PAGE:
Scientists from the School of Veterinary Medicine at the University of Wisconsin have created Equina, a computed tomography scanner for diagnostic imaging to help in the early detection of injuries in horses.

The Equina machine scans in a vertical direction. Unlike a traditional CT, where the patient lies on a table and moves through the gantry, the gantry of Equina moves over the patient. The gantry is a ring-shaped portion of a CT scanner that houses the x-ray tube and other components.

Clinical associate professor of large animal surgery at the UW SVM, Samantha Morello, said CT has better sensitivity and specificity for orthopedic regions compared to radiography, which helps produce more details.

“More knowledge in a shorter period of time is one key element,” Morello said. “The second key element is that compared to other ways of performing CT, we can do it without using anesthesia.”

Assistant Dean of Clinical Affairs at SVM Kenneth Waller III said while using technology other than that in the Equina machine, horses have to be anesthetized. When they wake up, they often thrash around, which can be dangerous for the personnel who try to calm them down.

Equina also allows horses to remain in a normal standing position, which reduces risks to the animals.

“What the scanner does is basically painting a 360 degree radiograph,” Waller said. “I’m going to use the analogy of a loaf of bread. Picture a loaf of bread that you look at from the outside. It gives us the ability to pull out an individual slice and look at that slice from the inside.”

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The Equina machine can also help detect fractures before they become catastrophic.

“We don’t even take x-rays of horses’ heads anymore — we only CT them now,” Morello said. “We realized very quickly that our ability to diagnose lesions of the teeth, of the sinuses, of the skull, of the vertebrae — which are just in the upper part of the neck — we were under-diagnosing or not accurately diagnosing those lesions. A machine like this has the promise to be able to detect pathology in bones that would be able to predict horses who are at higher risk of fracturing their legs during a race much better than x-rays ever would.”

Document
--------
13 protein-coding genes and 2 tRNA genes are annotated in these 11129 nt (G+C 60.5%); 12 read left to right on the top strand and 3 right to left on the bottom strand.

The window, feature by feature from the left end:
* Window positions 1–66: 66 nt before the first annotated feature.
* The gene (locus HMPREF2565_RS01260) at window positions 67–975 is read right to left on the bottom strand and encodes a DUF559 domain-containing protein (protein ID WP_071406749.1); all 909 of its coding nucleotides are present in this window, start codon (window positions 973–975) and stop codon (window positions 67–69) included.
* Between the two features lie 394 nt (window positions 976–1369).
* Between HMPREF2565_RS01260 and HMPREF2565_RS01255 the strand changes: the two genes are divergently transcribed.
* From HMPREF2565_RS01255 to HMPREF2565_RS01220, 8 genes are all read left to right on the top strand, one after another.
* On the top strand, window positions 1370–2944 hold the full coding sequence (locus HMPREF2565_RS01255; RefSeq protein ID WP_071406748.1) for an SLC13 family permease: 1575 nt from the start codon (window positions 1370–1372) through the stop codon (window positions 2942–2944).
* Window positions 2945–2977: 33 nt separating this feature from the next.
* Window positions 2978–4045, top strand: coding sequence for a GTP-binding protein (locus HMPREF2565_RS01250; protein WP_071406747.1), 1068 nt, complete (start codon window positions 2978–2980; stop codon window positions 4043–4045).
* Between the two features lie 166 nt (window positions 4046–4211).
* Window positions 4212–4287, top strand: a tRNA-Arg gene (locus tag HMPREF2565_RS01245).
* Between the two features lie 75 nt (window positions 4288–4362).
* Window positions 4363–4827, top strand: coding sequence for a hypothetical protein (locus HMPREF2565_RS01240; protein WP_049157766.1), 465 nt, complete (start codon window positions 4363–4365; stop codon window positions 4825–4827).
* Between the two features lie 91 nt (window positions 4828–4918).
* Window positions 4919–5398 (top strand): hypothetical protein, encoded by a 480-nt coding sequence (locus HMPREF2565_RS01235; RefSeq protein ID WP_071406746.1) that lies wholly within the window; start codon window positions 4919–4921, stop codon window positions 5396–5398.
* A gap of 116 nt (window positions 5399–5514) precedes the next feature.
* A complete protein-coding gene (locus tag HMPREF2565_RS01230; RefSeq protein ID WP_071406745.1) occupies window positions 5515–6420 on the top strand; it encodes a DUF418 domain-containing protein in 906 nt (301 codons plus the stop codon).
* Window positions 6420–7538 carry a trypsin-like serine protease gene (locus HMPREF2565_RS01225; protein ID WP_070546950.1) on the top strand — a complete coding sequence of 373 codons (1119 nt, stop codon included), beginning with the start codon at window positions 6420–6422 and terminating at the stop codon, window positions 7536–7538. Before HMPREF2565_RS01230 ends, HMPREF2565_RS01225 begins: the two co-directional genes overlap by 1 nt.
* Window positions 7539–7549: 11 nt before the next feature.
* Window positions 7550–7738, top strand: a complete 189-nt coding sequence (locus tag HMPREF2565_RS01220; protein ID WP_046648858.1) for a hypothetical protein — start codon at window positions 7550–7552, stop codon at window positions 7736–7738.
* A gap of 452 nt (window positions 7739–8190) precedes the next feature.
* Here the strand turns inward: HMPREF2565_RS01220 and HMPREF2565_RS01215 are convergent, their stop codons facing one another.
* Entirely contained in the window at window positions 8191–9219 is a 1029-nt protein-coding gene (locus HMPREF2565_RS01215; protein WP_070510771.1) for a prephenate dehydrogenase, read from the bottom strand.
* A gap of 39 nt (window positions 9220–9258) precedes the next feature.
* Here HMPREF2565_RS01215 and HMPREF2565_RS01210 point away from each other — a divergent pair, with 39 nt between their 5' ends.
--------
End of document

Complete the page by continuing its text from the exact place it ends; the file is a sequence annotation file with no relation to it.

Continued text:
Diagnosing potential fractures can help reduce the mortality rates of race horses, Morello said.

Equina has clinical significance not just for the horse-racing community but also for horses in rural areas.

“Most horses in Wisconsin are not race horses — they are mostly horses that are owned for riding and showing purposes,” Morello said. “For those owners, it provides a relatively low-level cost approach to a high-level diagnostic. It oftentimes gives an owner an answer to what the problem is. Sometimes the problem is fixable and sometimes it isn’t. But even if it’s not fixable, to know what the problem is and know what you’re dealing with and be able to make decisions from there is invaluable for the future of their animals.”

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Waller said despite its many benefits, the Equina machine can be expensive for some institutions to install.The machine also does not allow for cross-sectional imaging in the chest or abdomen.

“The biggest challenge was trying to find something that could give us the same quality of images as a traditional CT scanner which you could have in a human hospital,” Waller said.

Orthopedic surgeon Peter Muir said the idea came from his interest in horses and the need to scan them with the animal standing.

Muir said before the machine was installed in SVM, horses would rarely get CT scans. But now, over a hundred horses have been scanned for investigation and diagnosis since the machine was made available in January 2019.

“There were people on the team who had nothing to do with horses before this, so the fact that these really talented medical physicians saw a problem in horses specifically and put so much time and passion in developing what would ultimately be an incredibly valuable tool, to have different groups from the university come together to create something that is internationally known, is inspiring to see,” Morello said.